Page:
Ben Oliver

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film

Stories We Tell

It must be nice to be in showbusiness when you die because the people who speak are really good at speaking.
22 November 2020

After yesterday’s viewing of Dick Johnson is Dead I was reminded of this film, where Sarah Polley tries to reconstruct the truth of her late mother Diane’s past using memories recounted by those involved in the story.

I’ll preface this by saying you should avoid reading reviews and spoilers about this film, since much of its impact comes from the way it unfolds.

It’s another very personal project. When questions are raised about who Polley’s real father is, the answers are not as expected and it all gets very emotional. Much like with Dick Johnson is Dead however, Polley uses this very sensitive and private issue to make a fascinating and unique piece of work.

The strong bond between interviewer and interviewee makes for some candid and genuine footage, with people at ease on camera in a way we rarely see in documentaries.

Things get complicated as people’s recollection of the way things happened begin to diverge, and the film reveals some unique insights on the nature of memory and storytelling.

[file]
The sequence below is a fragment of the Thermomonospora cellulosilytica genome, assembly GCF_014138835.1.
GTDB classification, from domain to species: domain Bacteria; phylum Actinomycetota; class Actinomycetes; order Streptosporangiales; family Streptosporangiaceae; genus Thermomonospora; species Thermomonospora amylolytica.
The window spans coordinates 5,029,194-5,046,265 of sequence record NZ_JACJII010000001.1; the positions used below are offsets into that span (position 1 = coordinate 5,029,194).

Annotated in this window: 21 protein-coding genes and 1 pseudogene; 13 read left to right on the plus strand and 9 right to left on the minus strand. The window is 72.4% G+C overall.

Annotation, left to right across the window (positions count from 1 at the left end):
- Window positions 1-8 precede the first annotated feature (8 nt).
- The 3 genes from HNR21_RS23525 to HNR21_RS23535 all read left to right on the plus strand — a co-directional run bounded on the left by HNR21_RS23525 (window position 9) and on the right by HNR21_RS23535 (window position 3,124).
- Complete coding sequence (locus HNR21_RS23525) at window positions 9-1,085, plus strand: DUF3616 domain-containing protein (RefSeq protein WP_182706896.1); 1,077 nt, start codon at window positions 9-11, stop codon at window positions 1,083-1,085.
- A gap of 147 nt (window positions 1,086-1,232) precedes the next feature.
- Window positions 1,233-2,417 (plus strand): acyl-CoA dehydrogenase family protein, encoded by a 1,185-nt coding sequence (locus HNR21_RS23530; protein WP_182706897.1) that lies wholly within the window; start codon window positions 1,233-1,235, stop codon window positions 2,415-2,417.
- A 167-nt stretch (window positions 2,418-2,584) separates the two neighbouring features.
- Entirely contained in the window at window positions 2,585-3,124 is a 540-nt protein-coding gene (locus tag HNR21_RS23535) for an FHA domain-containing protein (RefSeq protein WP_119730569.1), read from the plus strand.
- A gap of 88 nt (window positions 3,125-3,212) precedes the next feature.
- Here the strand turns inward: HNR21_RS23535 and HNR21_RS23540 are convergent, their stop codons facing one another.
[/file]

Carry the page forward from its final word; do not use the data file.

At one point Polley reveals she had a DNA test that shows her biological father was not the man who raised her. What struck me was how this ‘absolute’ fact altered the way people spoke about the story. There’s a stinger in the credits, where one man confesses to having slept with Diane only after he is told he cannot possibly be the father. It’s a funny and arresting moment, but it also made me realise that this little nugget of truth has actually warped the entire shape of the story.

The last 20 minutes perhaps go a bit too far into exploring Polley’s role in editing the film and making the choices she makes. There’s an insecurity to the ending which is touching, but also is somewhat redundant since she so brilliantly constructs the body of the film in a way that always makes her methods clear.

That’s a nitpick though, this is a wonderful film. Polley keeps a cool and calm tone, letting the concept and story speak for itself.